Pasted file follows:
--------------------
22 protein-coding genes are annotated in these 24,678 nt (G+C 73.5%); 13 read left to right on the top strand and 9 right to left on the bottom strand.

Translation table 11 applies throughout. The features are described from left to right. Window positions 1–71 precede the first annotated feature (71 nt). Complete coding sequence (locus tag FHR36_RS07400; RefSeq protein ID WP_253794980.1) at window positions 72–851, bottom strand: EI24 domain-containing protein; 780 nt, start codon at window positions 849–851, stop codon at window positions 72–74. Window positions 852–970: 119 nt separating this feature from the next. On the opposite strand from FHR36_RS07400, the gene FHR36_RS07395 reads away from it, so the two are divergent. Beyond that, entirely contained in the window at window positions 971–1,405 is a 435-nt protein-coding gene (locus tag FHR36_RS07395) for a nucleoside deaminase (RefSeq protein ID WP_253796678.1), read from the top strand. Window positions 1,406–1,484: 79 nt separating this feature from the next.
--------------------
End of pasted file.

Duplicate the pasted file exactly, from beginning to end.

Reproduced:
22 protein-coding genes are annotated in these 24,678 nt (G+C 73.5%); 13 read left to right on the top strand and 9 right to left on the bottom strand.

Translation table 11 applies throughout. The features are described from left to right. Window positions 1–71 precede the first annotated feature (71 nt). Complete coding sequence (locus tag FHR36_RS07400; RefSeq protein ID WP_253794980.1) at window positions 72–851, bottom strand: EI24 domain-containing protein; 780 nt, start codon at window positions 849–851, stop codon at window positions 72–74. Window positions 852–970: 119 nt separating this feature from the next. On the opposite strand from FHR36_RS07400, the gene FHR36_RS07395 reads away from it, so the two are divergent. Beyond that, entirely contained in the window at window positions 971–1,405 is a 435-nt protein-coding gene (locus tag FHR36_RS07395) for a nucleoside deaminase (RefSeq protein ID WP_253796678.1), read from the top strand. Window positions 1,406–1,484: 79 nt separating this feature from the next.